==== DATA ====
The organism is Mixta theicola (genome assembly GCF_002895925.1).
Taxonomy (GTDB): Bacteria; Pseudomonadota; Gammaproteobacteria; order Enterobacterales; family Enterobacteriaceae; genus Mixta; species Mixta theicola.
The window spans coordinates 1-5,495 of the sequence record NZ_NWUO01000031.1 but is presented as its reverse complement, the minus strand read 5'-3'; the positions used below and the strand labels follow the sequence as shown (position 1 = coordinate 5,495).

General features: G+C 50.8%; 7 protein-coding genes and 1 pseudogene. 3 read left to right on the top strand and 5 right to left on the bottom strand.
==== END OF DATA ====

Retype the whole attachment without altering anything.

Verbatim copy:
The organism is Mixta theicola (genome assembly GCF_002895925.1).
Taxonomy (GTDB): Bacteria; Pseudomonadota; Gammaproteobacteria; order Enterobacterales; family Enterobacteriaceae; genus Mixta; species Mixta theicola.
The window spans coordinates 1-5,495 of the sequence record NZ_NWUO01000031.1 but is presented as its reverse complement, the minus strand read 5'-3'; the positions used below and the strand labels follow the sequence as shown (position 1 = coordinate 5,495).

General features: G+C 50.8%; 7 protein-coding genes and 1 pseudogene. 3 read left to right on the top strand and 5 right to left on the bottom strand.